2. Have content filters and accountability in place.  Every door and window in your house has a lock.  It’s a given.  We have locks in place because there are bad people out there.  We all have to realize that there are bad people out in the virtual world as well.  Put the virtual locks on the windows and doors on your child’s iPod, pc, cell phone, Xbox, Facebook, and 3DS.  There are great filters that you can set for your entire home Wi-Fi network.  One that parents have suggested for me, that has been recommended by the AFA and Focus on the Family is Bsecure (www.bsecure.com).  It puts a block on explicit content, guards against cyber-bullying, and provides the accountability that parents need.  Another great resource is X3watch.com.  You can put that on any iPod, tablet or pc to know exactly what sites that your son or daughter are visiting that may be questionable.  Also, if your son or daughter has a smart phone, you can set the content filter through your cell phone provider on what they can receive and send.  I know that Verizon has these kinds of options which are important for us to know.  The reality is that our kids don’t have to be exposed to things if we are guarding the gate.  If your son or daughter has any kind of technological device, get the content filtering software and accountability software on it now.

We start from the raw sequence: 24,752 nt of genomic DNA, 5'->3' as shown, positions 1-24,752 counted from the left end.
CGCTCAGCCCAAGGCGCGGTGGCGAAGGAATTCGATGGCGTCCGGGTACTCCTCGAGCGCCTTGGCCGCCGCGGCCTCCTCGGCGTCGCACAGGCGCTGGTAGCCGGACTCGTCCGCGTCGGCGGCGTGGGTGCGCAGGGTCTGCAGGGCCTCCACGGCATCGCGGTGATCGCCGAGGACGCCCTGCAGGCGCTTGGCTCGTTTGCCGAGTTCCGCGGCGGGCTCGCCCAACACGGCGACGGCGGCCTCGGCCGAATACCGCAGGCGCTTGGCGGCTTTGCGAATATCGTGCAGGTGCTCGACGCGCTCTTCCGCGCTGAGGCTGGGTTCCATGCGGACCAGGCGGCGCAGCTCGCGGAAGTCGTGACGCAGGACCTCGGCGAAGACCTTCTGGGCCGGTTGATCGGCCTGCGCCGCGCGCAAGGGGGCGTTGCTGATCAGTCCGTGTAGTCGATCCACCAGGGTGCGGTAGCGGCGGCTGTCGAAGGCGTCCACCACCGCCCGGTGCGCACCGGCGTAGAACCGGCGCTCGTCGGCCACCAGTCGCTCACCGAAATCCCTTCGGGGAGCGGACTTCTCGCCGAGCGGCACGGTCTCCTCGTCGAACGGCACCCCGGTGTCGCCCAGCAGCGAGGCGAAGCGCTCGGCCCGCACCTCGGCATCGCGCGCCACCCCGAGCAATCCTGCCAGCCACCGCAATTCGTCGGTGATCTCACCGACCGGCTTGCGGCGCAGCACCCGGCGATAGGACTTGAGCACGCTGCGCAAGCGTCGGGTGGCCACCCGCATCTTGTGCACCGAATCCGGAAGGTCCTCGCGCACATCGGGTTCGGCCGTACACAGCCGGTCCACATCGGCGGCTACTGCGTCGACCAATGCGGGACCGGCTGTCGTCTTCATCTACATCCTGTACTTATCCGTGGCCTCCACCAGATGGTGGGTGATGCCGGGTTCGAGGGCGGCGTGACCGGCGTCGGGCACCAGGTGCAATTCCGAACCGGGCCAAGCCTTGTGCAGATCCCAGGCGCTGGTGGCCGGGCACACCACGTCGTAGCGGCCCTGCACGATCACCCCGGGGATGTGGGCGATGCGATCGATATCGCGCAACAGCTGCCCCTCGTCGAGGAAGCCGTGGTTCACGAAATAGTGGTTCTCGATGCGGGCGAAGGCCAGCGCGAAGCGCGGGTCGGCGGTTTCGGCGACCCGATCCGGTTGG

Another small way to protect your child from content that may be harmful is keeping personal computers and televisions out of the bedroom and in public areas in your home.  Your child needs way less privacy than they think they deserve.  By keeping these devices in public areas, you are limiting the amount of temptation they have to deal with.  Remember, as their parent, there isn’t a relationship or activity that you shouldn’t be aware of (see point #1).